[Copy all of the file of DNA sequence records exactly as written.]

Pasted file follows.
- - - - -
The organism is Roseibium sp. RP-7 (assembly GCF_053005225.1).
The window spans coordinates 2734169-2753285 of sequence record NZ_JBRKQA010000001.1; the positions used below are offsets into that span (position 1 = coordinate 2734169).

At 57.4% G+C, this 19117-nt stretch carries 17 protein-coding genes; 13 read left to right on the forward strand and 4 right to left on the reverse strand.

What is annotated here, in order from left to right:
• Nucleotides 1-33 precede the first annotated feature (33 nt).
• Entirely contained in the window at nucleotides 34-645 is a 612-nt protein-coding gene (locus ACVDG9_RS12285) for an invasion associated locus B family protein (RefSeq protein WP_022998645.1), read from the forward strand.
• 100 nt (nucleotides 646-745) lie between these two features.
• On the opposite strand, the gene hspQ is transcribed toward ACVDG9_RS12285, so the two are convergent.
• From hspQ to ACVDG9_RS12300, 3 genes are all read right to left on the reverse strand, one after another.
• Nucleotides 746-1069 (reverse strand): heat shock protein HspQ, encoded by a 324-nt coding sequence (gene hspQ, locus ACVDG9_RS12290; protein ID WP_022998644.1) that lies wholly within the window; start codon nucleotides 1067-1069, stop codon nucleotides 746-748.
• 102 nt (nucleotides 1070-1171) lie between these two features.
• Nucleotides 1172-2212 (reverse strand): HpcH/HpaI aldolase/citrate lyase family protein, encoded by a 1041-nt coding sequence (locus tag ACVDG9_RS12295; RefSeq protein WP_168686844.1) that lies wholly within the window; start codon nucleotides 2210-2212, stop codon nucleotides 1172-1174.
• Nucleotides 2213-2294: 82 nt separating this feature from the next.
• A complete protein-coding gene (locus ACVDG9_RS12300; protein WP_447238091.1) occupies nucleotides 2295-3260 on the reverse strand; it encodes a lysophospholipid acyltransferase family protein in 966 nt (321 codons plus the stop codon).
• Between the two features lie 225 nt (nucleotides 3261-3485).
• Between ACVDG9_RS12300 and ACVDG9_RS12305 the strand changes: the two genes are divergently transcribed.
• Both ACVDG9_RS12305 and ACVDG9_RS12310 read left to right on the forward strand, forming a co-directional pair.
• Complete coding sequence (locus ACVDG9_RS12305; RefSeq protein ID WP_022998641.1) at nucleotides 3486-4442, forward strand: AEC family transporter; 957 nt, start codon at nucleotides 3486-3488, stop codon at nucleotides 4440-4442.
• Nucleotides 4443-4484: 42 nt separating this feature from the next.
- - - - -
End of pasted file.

The organism is Roseibium sp. RP-7 (assembly GCF_053005225.1).
The window spans coordinates 2734169-2753285 of sequence record NZ_JBRKQA010000001.1; the positions used below are offsets into that span (position 1 = coordinate 2734169).

At 57.4% G+C, this 19117-nt stretch carries 17 protein-coding genes; 13 read left to right on the forward strand and 4 right to left on the reverse strand.

What is annotated here, in order from left to right:
• Nucleotides 1-33 precede the first annotated feature (33 nt).
• Entirely contained in the window at nucleotides 34-645 is a 612-nt protein-coding gene (locus ACVDG9_RS12285) for an invasion associated locus B family protein (RefSeq protein WP_022998645.1), read from the forward strand.
• 100 nt (nucleotides 646-745) lie between these two features.
• On the opposite strand, the gene hspQ is transcribed toward ACVDG9_RS12285, so the two are convergent.
• From hspQ to ACVDG9_RS12300, 3 genes are all read right to left on the reverse strand, one after another.
• Nucleotides 746-1069 (reverse strand): heat shock protein HspQ, encoded by a 324-nt coding sequence (gene hspQ, locus ACVDG9_RS12290; protein ID WP_022998644.1) that lies wholly within the window; start codon nucleotides 1067-1069, stop codon nucleotides 746-748.
• 102 nt (nucleotides 1070-1171) lie between these two features.
• Nucleotides 1172-2212 (reverse strand): HpcH/HpaI aldolase/citrate lyase family protein, encoded by a 1041-nt coding sequence (locus tag ACVDG9_RS12295; RefSeq protein WP_168686844.1) that lies wholly within the window; start codon nucleotides 2210-2212, stop codon nucleotides 1172-1174.
• Nucleotides 2213-2294: 82 nt separating this feature from the next.
• A complete protein-coding gene (locus ACVDG9_RS12300; protein WP_447238091.1) occupies nucleotides 2295-3260 on the reverse strand; it encodes a lysophospholipid acyltransferase family protein in 966 nt (321 codons plus the stop codon).
• Between the two features lie 225 nt (nucleotides 3261-3485).
• Between ACVDG9_RS12300 and ACVDG9_RS12305 the strand changes: the two genes are divergently transcribed.
• Both ACVDG9_RS12305 and ACVDG9_RS12310 read left to right on the forward strand, forming a co-directional pair.
• Complete coding sequence (locus ACVDG9_RS12305; RefSeq protein ID WP_022998641.1) at nucleotides 3486-4442, forward strand: AEC family transporter; 957 nt, start codon at nucleotides 3486-3488, stop codon at nucleotides 4440-4442.
• Nucleotides 4443-4484: 42 nt separating this feature from the next.